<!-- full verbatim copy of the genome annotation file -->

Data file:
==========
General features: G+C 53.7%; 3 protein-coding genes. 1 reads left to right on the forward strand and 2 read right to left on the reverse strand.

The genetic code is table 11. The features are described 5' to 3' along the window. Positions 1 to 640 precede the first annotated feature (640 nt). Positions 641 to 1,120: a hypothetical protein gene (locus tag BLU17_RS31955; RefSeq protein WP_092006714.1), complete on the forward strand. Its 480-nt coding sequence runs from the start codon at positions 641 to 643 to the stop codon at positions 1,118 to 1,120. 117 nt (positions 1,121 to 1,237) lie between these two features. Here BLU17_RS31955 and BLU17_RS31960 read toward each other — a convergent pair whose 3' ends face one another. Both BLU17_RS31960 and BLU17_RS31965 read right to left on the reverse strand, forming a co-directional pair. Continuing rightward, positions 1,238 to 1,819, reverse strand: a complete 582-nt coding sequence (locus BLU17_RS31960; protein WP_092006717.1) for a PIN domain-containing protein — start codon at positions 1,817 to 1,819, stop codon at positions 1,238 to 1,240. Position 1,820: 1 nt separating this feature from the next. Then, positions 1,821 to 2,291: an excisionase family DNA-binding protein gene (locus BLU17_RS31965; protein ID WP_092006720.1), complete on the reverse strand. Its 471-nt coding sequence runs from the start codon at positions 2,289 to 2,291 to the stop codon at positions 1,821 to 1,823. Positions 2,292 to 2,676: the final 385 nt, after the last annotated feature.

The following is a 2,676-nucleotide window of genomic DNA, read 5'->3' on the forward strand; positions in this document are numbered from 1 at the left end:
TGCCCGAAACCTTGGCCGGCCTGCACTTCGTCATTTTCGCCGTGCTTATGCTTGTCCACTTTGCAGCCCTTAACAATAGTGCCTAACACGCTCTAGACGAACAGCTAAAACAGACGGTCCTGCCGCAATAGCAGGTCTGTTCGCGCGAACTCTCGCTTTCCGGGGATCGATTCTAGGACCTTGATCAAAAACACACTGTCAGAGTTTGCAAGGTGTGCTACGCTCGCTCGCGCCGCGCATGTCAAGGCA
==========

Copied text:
General features: G+C 53.7%; 3 protein-coding genes. 1 reads left to right on the forward strand and 2 read right to left on the reverse strand.

The genetic code is table 11. The features are described 5' to 3' along the window. Positions 1 to 640 precede the first annotated feature (640 nt). Positions 641 to 1,120: a hypothetical protein gene (locus tag BLU17_RS31955; RefSeq protein WP_092006714.1), complete on the forward strand. Its 480-nt coding sequence runs from the start codon at positions 641 to 643 to the stop codon at positions 1,118 to 1,120. 117 nt (positions 1,121 to 1,237) lie between these two features. Here BLU17_RS31955 and BLU17_RS31960 read toward each other — a convergent pair whose 3' ends face one another. Both BLU17_RS31960 and BLU17_RS31965 read right to left on the reverse strand, forming a co-directional pair. Continuing rightward, positions 1,238 to 1,819, reverse strand: a complete 582-nt coding sequence (locus BLU17_RS31960; protein WP_092006717.1) for a PIN domain-containing protein — start codon at positions 1,817 to 1,819, stop codon at positions 1,238 to 1,240. Position 1,820: 1 nt separating this feature from the next. Then, positions 1,821 to 2,291: an excisionase family DNA-binding protein gene (locus BLU17_RS31965; protein ID WP_092006720.1), complete on the reverse strand. Its 471-nt coding sequence runs from the start codon at positions 2,289 to 2,291 to the stop codon at positions 1,821 to 1,823. Positions 2,292 to 2,676: the final 385 nt, after the last annotated feature.

The following is a 2,676-nucleotide window of genomic DNA, read 5'->3' on the forward strand; positions in this document are numbered from 1 at the left end:
TGCCCGAAACCTTGGCCGGCCTGCACTTCGTCATTTTCGCCGTGCTTATGCTTGTCCACTTTGCAGCCCTTAACAATAGTGCCTAACACGCTCTAGACGAACAGCTAAAACAGACGGTCCTGCCGCAATAGCAGGTCTGTTCGCGCGAACTCTCGCTTTCCGGGGATCGATTCTAGGACCTTGATCAAAAACACACTGTCAGAGTTTGCAAGGTGTGCTACGCTCGCTCGCGCCGCGCATGTCAAGGCA